Welcome back to Term 3!
We welcome our new and several returning families joining our wonderful community on both campuses this term. We also welcome back Mrs Kylee Macmichael, returning from long service leave, and new and returning staff members: Mr Tom Cullen (Year 6), Mr Matthew Davey (Science/Mathematics), Mr Jake Davis (Junior HPE), Mrs Natalie Houston (nee Victor) (Head of Pastoral Care, Middle & Senior Years), Mrs Julie Swift-Hoadley (Junior teacher assistant) and Mrs Deb Wamsley (Year 6) to Team Trinity. I will be somewhere in Europe for my long service leave when you read this blog but look forward to catching up with you all in week 4!
Education has been a hot topic in the news lately particularly when government funding for education was being discussed and debated in parliament. Now that the new funding bill has been passed, we can turn our focus on how to best educate our young charges such that they feel valued and supported in their school environment, and respectful of the role that they play in our close-knit community, in society, and in our country. They will be the ones to maintain Australia’s global leadership position politically, financially, socially and environmentally, into the future.
Recently Price-Waterhouse Cooper, a large multinational firm, announced that they would recruit talent directly from high schools and train them according to their specific ways of working, effectively skipping the tertiary education stage. I quote from their Australian website,“Traditionally, there has only been one route to a career in professional services. University. Degree. Career. But things have changed. The world of business is changing, and there are now opportunities available to you straight out of school.”There were several articles world-wide espousing the notion that the purpose of shopping malls has been evolving. The main assertion was that mall operators need to reinvent themselves to offer customer “entertainment” during shopping. The writers maintained that malls are now seen as a place of entertainment, rather than just for “retail therapy”. Schools such as ours need to be fully aware of and responsive to changes such as these. As an educational institution, we need to keep abreast of the changes in the world and nimble and responsive to those shifts that will impact on our students’ future as regards work and life so that our graduates have bright prospects and pathways after Year 12.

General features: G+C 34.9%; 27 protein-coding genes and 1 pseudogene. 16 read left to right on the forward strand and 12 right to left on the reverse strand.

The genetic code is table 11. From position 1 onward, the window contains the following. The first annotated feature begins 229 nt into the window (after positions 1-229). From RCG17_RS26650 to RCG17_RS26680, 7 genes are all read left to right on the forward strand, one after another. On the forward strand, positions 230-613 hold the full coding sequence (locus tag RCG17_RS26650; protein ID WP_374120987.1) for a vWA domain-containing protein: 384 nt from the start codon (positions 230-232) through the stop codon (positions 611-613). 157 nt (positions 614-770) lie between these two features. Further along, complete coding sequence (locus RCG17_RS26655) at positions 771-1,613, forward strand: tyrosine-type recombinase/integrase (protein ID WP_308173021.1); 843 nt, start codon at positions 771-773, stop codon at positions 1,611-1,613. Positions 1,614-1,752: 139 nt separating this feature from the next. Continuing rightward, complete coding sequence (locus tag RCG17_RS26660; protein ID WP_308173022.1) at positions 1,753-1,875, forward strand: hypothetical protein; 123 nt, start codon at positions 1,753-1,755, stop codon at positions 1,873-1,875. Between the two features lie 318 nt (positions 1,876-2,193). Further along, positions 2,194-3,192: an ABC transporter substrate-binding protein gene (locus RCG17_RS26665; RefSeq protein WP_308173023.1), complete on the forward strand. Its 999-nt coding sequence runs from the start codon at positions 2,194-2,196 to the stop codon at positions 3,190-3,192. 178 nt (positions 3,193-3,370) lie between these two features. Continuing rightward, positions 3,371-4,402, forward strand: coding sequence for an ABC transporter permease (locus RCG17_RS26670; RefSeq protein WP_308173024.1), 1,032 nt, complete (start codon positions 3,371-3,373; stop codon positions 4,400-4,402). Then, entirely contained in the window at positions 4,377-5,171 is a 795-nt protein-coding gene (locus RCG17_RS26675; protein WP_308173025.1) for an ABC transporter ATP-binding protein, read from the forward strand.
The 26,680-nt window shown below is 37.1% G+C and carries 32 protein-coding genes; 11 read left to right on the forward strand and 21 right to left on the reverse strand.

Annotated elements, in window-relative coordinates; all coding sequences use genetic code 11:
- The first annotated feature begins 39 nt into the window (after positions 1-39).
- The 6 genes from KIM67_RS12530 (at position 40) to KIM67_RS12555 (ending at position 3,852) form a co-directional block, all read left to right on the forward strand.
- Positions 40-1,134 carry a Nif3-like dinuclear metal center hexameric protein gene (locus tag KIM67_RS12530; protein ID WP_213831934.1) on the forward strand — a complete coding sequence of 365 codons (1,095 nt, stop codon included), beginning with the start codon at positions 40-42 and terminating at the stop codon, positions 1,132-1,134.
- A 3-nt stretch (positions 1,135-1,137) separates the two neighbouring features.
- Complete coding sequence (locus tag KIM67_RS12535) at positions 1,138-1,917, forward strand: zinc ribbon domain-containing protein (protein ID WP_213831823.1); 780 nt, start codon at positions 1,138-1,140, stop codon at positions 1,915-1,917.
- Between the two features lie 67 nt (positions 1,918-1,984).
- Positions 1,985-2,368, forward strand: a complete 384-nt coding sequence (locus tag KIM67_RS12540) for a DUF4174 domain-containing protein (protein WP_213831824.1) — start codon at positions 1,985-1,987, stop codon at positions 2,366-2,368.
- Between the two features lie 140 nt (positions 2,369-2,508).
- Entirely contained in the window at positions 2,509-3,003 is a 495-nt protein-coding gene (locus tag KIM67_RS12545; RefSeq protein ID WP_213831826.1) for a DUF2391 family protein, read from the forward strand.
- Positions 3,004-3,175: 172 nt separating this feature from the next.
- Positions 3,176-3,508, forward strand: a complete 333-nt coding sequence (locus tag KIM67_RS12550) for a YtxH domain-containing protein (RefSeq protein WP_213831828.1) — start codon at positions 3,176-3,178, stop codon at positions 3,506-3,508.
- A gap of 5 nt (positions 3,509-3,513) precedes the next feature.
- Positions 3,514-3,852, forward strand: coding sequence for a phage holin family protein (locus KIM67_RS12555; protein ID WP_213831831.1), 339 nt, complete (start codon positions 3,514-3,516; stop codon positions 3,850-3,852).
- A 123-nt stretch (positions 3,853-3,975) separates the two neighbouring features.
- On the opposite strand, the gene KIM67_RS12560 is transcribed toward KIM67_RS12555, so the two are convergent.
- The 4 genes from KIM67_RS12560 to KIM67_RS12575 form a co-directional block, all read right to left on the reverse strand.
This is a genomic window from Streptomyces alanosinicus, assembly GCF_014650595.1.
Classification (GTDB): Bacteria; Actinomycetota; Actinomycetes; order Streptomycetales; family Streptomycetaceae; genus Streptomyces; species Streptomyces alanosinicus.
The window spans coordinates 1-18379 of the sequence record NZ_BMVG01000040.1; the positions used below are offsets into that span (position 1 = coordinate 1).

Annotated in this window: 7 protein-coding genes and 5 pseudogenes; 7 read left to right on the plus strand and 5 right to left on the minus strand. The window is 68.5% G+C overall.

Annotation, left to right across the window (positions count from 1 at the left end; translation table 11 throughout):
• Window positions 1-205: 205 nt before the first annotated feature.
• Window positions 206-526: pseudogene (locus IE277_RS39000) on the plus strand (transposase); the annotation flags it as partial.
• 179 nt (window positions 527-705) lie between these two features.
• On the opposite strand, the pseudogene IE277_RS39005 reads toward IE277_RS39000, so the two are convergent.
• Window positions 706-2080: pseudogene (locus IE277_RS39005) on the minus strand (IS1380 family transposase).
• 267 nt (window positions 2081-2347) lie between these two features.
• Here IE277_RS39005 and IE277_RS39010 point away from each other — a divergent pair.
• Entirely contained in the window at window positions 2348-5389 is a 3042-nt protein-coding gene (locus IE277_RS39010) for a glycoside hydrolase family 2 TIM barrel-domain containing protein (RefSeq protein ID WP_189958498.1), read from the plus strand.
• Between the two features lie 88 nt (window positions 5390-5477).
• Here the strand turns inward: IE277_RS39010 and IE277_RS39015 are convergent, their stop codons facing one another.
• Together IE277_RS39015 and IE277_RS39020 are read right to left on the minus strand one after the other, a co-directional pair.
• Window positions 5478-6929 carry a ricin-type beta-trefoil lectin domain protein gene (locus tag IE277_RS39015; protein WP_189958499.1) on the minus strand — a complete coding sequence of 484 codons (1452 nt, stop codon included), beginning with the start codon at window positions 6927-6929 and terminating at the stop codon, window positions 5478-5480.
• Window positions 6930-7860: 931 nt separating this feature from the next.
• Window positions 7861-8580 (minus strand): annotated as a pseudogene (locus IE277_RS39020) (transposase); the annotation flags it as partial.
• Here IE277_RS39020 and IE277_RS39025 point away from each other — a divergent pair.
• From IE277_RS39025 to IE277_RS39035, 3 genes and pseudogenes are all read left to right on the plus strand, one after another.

The future of Australian job growth is driven by three forces, namely population growth, aging population and changing technologies, according to Dr Kathie Barnes, Director of Australian Workforce and Productivity Agency Workforce Development (Mack, 2013). According to the Federal Employment Department, these drivers of employment growth in the next 8 to 10 years, will drive growth in health care and social assistance, professional, scientific and technical services and education and training industries in Australia. The areas of lowest growth will be sales workers, labourers and machinery drivers and operators as a result of online shopping and automation in many industries. Other routine low-skilled occupations that computers and machines cannot replace such as cooking, cleaning, building or driving would also see increased demands for labour.
Globally, growth industries include advanced robotics and autonomous transport, artificial intelligence and machine learning and advanced materials, biotechnology and genomics as reported by World Economic Forum (2016). This report advocated that the education system needs rethinking to change the 20th century silo training to re-imagined 21st century learning moving the focus to content of learning rather than the dichotomy between disciplines.
At Trinity, we began the re-imagined journey two years ago, and continue to nurture and empower each learner to develop their own unique gifts and talents. We develop the 21st century soft skills such as communication, collaboration, creativity and critical thinking as well as developing their personal and social competencies such as leadership, resilience, mindfulness and global connectivity. Our flexible classrooms and teaching and learning framework anchored by our core values of respect, service, community and personal excellence will stand our children in good stead for their future, both from a work and life point of view.
Mrs Tsae Wong, Principal.
Mack, M. (2013, December). Future of work: The top jobs in 2025. Retrieved from http://thenewdaily.com.au/money/work/2013/12/10/top-jobs-2025/
Anonymous (2017). Higher apprenticeship program.
Anonymous (2016 January). The future of work: Employment, Skills and Workforce Strategy for the Fourth Industrial Revolution. Geneva: World Economic Forum. Retrieved from